4 Tips for Measuring Outcomes Instead of Activities
By Sarah Ford on June 18, 2014
Source: The Chronicle of Philanthropy
By Jason Saul
In my last post, I wrote about why it’s important for nonprofits to measure outcomes rather than activities. I was excited to see that the post sparked a discussion, but I also noticed that folks were unsure just how to go about measuring outcomes. So here are a few tips.
In more than 20 years of working with nonprofits, I’ve found that one of the most common frustrations is how to make use of limited resources to conduct evaluations that show an organization’s impact and meet grant makers’ expectations. These suggestions will help.
Aim at the right outcomes. The “right” outcomes are those you can credibly claim to produce. By that, I mean it must be believable that your organization makes a substantial contribution to producing the outcomes it lays claim to.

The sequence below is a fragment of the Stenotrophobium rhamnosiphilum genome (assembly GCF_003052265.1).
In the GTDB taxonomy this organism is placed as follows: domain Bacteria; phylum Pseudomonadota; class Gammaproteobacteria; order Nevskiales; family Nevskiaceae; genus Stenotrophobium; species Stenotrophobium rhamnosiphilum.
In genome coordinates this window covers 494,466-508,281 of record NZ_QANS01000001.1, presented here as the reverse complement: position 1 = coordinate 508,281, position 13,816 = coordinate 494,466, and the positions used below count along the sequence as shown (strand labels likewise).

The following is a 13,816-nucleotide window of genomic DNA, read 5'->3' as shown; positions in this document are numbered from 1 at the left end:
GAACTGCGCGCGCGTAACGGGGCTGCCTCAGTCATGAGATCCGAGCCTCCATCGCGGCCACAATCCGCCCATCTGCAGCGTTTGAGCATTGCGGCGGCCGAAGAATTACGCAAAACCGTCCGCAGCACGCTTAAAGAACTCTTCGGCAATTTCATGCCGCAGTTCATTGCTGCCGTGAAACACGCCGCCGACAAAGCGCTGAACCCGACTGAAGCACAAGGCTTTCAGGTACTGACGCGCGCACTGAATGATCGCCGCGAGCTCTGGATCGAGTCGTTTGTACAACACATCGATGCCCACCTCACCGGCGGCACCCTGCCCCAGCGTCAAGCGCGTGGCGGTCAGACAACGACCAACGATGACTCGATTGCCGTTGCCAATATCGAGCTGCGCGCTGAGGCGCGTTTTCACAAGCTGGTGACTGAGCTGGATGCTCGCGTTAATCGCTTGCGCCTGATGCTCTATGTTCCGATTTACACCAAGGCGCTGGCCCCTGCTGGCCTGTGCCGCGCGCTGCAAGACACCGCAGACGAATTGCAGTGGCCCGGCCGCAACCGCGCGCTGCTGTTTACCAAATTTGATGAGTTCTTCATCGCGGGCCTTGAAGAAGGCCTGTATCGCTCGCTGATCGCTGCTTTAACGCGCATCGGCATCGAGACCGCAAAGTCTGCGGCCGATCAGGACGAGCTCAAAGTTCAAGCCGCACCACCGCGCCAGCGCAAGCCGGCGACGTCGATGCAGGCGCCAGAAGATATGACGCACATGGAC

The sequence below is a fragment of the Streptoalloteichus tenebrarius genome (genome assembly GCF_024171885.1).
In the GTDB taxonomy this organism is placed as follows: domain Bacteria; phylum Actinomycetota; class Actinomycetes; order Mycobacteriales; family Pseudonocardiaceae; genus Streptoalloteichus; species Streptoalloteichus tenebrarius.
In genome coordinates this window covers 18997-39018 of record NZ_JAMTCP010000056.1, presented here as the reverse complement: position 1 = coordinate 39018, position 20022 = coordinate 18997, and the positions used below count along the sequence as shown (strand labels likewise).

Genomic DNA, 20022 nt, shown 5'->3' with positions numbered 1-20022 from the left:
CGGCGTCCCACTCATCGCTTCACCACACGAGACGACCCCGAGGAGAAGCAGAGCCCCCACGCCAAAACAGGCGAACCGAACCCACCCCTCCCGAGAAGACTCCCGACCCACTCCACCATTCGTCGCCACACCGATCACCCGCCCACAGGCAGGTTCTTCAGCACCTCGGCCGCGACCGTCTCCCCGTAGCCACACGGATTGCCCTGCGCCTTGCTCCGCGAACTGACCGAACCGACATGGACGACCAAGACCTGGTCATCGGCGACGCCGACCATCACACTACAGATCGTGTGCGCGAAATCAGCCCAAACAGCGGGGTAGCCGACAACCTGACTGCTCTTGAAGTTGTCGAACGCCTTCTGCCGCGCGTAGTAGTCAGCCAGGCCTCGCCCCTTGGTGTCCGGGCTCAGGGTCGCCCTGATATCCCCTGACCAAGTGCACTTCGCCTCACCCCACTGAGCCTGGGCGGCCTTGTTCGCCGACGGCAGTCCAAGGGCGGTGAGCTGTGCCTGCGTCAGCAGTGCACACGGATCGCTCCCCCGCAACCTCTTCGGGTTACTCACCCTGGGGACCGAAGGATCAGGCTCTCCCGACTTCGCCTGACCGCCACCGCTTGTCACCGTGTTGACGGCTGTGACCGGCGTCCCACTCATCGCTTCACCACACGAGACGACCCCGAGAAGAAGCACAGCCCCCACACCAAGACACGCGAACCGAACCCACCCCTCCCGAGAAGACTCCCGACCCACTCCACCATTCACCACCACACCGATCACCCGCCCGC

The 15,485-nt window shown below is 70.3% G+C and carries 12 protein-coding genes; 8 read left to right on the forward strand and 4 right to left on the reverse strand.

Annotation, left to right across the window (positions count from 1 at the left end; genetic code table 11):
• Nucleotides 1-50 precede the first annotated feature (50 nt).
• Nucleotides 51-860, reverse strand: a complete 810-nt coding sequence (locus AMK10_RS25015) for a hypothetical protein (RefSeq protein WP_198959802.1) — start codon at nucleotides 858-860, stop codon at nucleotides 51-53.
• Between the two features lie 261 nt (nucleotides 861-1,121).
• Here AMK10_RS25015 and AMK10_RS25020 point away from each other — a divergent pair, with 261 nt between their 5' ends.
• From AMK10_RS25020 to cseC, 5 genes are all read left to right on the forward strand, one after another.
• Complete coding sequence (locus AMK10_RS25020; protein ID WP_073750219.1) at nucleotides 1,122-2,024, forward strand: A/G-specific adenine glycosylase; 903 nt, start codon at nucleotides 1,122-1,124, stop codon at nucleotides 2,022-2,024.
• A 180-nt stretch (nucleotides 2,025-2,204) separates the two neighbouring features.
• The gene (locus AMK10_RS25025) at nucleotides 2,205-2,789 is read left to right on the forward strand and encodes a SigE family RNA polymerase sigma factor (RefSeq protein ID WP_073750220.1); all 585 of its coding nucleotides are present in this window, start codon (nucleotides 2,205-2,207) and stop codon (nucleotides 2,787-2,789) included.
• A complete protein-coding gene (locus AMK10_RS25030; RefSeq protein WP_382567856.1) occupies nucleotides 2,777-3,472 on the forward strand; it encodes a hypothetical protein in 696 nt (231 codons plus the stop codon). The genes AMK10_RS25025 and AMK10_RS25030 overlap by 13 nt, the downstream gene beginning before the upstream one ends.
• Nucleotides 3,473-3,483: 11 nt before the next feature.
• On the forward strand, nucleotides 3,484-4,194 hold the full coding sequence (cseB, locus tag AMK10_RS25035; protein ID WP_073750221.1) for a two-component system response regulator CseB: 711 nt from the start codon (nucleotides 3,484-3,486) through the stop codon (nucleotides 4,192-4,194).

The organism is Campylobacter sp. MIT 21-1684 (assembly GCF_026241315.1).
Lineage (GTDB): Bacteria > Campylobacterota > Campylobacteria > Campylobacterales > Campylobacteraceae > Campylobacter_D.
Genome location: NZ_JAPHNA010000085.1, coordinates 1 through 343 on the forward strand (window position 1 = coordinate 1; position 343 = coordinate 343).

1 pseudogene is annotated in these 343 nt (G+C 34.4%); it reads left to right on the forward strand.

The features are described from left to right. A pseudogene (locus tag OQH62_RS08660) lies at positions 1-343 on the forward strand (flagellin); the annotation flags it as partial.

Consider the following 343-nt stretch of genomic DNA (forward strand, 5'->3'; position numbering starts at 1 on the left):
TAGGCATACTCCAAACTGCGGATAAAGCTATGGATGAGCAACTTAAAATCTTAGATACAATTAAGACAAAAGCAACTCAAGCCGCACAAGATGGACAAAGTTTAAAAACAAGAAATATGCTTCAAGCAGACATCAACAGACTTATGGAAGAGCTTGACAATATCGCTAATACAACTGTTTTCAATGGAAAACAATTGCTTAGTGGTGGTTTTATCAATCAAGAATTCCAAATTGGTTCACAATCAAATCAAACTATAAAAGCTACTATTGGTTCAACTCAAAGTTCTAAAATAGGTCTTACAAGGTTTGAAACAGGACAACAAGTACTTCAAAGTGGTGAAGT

One charity I worked with wanted to say it had reduced a city’s unemployment rate. But this was a stretch because the city had a population of millions and the charity was providing job training to only a couple hundred people. In this case, it would’ve made more sense for the charity to determine how many program participants were successfully placed in jobs.
The right outcomes should also be relevant. In other words, they need to pass the “so what?” test. Just as you are deliberate about your organization’s mission, make sure your outcomes are relevant to that mission.
I was recently talking to a state budget analyst about the status of a road-construction effort.